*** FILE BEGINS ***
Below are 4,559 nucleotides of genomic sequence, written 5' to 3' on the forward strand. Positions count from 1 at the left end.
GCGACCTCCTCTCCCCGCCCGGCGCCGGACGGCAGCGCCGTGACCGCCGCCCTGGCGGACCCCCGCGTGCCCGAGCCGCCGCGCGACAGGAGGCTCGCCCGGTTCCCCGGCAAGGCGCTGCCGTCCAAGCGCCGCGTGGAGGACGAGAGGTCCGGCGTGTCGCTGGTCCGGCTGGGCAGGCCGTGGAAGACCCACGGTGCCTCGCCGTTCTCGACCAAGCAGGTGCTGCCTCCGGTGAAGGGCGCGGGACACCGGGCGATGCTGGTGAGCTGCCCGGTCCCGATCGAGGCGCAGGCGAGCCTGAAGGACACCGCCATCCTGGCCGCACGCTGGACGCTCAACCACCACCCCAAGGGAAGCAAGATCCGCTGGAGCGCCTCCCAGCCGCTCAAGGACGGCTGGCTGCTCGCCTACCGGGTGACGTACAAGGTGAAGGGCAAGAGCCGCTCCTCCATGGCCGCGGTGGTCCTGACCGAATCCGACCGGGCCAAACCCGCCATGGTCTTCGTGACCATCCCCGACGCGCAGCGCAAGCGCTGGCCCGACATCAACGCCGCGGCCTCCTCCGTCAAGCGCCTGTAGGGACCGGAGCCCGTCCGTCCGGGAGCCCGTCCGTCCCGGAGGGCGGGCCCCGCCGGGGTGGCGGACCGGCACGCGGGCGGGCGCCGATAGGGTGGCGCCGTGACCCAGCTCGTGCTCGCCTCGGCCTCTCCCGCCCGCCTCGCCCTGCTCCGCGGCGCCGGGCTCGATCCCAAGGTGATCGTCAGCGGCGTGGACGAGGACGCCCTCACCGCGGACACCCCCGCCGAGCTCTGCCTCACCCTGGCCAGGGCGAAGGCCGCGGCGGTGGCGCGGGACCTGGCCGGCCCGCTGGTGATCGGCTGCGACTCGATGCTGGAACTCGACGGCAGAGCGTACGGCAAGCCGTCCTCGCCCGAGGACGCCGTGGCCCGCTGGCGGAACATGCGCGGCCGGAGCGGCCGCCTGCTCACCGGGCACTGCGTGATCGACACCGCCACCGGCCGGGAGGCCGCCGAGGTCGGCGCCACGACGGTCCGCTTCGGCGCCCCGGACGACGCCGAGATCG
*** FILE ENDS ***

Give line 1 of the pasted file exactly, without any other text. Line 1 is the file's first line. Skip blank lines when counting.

Below are 4,559 nucleotides of genomic sequence, written 5' to 3' on the forward strand. Positions count from 1 at the left end.